|Round bales of alfalfa in a Montana field, USA.|
Picture from Wikimedia Commons
One US farmer, Philip Geertson, who has spent 30 years raising a diversity of crops and 25 years as a partner in alfalfa breeding programmes is having trouble understanding why anyone would want herbicide-tolerant alfalfa. He said:
“When Roundup Ready alfalfa was first suggested I did not think that it would be developed and introduced because most alfalfa fields are never sprayed for weed control. And, if a chemical weed control was needed, there is a long list of off-patent low-cost herbicides that are effective if used properly.”
There are several reasons why alfalfa doesn't need to be sprayed with herbicides:
- the entire above-ground crop is harvested every 24 to 30 days, along with any weeds; this suppresses weed growth and will control, and sometimes even eliminate, persistent perennials and noxious weeds that Roundup will not control
- when alfalfa is grown according to good agronomic practice (i.e. in well-drained soil of the appropriate pH, properly fertilised etc.), alfalfa will outgrow and choke out most weeds
- weeds in alfalfa grass are the symptom of a problem with the soil: the answer is to correct the underlying problem, not spray the symptoms with Roundup
- alfalfa is often planted with a companion perennial grass to produce a mix which provides a ready-made superior forage for all classes of livestock; any companion plant would be killed when the RR alfalfa was sprayed with Roundup
The grass is a long-lived perennial and is cross-pollinated by bees and other insects that fly long distances. This, plus its wide-spread distribution throughout the world make it extremely vulnerable to gene contamination. Indeed, foundation seed was already contaminated with RR genes in 2005, the same year as GM alfalfa was approved.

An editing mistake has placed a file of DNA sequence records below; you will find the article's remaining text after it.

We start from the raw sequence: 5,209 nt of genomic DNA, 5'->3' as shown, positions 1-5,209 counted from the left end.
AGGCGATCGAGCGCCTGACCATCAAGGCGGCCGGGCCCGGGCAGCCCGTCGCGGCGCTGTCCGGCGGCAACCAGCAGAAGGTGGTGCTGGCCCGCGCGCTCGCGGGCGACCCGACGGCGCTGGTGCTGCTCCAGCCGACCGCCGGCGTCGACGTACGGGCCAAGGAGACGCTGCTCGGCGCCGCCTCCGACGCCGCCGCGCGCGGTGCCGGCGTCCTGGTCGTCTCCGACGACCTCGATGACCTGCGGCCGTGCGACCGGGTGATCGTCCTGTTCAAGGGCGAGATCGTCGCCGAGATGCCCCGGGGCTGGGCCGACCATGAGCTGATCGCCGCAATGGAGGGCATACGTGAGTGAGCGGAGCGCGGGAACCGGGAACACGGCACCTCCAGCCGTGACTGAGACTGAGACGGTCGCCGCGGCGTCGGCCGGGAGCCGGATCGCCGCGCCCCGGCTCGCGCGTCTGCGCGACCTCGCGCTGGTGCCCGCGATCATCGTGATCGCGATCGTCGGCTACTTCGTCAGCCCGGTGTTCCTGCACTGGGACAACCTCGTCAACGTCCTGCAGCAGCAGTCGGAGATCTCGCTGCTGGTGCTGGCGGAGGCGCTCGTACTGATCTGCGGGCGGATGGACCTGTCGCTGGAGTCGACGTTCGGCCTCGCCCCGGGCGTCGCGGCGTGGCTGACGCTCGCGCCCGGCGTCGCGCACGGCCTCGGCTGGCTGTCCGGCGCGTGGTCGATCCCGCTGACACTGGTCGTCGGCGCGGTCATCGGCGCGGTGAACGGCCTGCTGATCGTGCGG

In countries, such as America, where monocultures of Roundup Ready soya, maize, sugar-beet and cotton are common, gene-polluted feral alfalfa will become a major pest.
Geertson's opinion is that putting an artificial gene into an important crop without thoroughly analysing the potential negative effects, is criminal.
GM alfalfa has hit the seed export market. Historically, the US alfalfa seed industry was the biggest in the world, with more than half of the seed it produced being exported. But no one outside of the USA seems to want the GM version, or seed from a source which might be contaminated with RR genes. Suspiciously, the US Department of Agriculture has not released any figures for alfalfa seed export since 2007.
Geertson has his own personal axe to grind on the GM alfalfa issue. He spent 20 years developing the alfalfa business in New Zealand, first by helping farmers there achieve good agronomic practice to grow the grass, and then by building up a network of dealers to sell US-produced alfalfa seed varieties. In 2005 the bottom dropped out of his business: New Zealand moved quickly to ban the newly US-approved GM grass, and the seed stocks Geertson had contracted to ship overseas were discovered to be contaminated with traces of the RR gene.
So, GM alfalfa is a waste of space unless you are a bad farmer, want to spray your crop every year instead of occasionally when a problem actually emerges, never grow anything else, aren't interested in producing premium feed, can't be bothered harvesting the grass as often as you should, and aren't dependent on the export market. If that's the way farmers have become in the US, the biotech industry has a lot to answer for.
Philip Geertson, Roundup Ready Alfalfa Damages US Seed Industry, Truthout, 19.10.11